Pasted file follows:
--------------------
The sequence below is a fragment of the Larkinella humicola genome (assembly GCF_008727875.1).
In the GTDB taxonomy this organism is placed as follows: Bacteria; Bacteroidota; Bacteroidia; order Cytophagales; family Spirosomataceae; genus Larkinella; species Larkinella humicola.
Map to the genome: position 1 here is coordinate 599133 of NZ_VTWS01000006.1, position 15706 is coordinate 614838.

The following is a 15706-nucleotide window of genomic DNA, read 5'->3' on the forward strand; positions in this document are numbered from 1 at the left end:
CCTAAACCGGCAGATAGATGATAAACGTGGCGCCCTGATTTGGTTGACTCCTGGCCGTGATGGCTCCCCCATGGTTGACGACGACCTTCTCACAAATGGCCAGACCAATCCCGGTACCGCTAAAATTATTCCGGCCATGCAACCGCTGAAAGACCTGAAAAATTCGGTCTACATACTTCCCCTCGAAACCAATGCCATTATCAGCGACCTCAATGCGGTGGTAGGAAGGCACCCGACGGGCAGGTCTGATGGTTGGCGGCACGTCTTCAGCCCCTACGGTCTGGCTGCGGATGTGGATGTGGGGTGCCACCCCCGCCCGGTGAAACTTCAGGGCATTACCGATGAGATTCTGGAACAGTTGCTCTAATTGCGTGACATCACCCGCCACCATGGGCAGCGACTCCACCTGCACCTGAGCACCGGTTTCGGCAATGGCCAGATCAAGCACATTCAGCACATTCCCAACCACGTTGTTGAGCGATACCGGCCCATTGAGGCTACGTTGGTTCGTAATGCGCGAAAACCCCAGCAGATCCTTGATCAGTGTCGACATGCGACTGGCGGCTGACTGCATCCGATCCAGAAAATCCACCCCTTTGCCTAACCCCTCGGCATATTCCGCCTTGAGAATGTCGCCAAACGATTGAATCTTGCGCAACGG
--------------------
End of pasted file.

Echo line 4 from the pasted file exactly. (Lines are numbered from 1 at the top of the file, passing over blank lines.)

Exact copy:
The following is a 15706-nucleotide window of genomic DNA, read 5'->3' on the forward strand; positions in this document are numbered from 1 at the left end: